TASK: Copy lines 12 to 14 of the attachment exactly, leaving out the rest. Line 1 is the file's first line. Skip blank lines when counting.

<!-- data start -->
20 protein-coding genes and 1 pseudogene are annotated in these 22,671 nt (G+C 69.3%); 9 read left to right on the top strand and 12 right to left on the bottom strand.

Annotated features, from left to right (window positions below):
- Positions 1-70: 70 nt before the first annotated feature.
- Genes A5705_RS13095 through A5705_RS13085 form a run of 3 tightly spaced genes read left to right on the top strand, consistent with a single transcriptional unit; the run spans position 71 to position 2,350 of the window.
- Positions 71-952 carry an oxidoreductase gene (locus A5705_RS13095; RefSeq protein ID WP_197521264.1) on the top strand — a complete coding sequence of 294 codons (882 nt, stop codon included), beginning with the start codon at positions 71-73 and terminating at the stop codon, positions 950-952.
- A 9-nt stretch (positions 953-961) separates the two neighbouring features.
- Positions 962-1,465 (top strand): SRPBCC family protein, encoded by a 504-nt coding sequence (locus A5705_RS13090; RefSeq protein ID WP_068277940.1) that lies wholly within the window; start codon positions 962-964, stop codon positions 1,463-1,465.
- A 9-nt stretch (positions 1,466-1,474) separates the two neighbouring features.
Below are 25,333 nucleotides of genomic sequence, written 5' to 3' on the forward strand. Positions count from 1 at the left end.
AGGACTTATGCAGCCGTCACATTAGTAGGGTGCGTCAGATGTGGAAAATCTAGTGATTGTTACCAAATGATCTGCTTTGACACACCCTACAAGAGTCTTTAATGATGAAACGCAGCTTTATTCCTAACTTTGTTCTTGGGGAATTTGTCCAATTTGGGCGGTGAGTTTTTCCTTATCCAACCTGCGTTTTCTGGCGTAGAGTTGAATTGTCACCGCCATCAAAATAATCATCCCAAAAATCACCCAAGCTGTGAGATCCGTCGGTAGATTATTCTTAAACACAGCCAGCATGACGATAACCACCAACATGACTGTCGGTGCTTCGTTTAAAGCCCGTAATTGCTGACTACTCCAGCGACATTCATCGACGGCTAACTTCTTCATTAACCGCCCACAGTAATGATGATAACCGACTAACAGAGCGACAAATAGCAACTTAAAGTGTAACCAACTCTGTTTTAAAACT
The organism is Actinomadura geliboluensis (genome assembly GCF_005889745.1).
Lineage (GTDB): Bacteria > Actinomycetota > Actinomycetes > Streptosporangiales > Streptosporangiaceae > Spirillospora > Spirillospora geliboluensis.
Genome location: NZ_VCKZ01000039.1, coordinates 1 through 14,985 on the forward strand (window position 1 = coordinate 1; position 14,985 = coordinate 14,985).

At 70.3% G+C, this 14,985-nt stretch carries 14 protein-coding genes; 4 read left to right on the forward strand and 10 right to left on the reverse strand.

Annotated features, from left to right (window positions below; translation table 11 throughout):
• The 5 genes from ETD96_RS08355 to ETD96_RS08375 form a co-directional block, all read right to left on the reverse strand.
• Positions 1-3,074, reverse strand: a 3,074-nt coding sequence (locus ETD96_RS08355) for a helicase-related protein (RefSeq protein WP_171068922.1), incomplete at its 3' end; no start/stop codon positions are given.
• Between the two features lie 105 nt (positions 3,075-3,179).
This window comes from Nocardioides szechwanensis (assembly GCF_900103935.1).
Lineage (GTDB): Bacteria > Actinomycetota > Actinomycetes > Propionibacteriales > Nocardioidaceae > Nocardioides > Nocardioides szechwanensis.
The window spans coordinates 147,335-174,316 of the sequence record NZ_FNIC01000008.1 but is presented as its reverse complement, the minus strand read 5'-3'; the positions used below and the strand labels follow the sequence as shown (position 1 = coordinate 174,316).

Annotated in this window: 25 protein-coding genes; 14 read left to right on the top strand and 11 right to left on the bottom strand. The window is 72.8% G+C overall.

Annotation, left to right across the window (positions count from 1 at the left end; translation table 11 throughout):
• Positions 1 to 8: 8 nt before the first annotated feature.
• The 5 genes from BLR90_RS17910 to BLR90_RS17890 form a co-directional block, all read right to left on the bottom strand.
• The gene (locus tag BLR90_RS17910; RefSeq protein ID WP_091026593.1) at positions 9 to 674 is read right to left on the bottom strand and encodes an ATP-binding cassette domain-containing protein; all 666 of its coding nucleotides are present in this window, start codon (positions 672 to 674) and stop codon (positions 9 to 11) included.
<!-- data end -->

Lineage (GTDB): Bacteria > Actinomycetota > Actinomycetes > Streptosporangiales > Streptosporangiaceae > Spirillospora > Spirillospora geliboluensis.
Genome location: NZ_VCKZ01000039.1, coordinates 1 through 14,985 on the forward strand (window position 1 = coordinate 1; position 14,985 = coordinate 14,985).

At 70.3% G+C, this 14,985-nt stretch carries 14 protein-coding genes; 4 read left to right on the forward strand and 10 right to left on the reverse strand.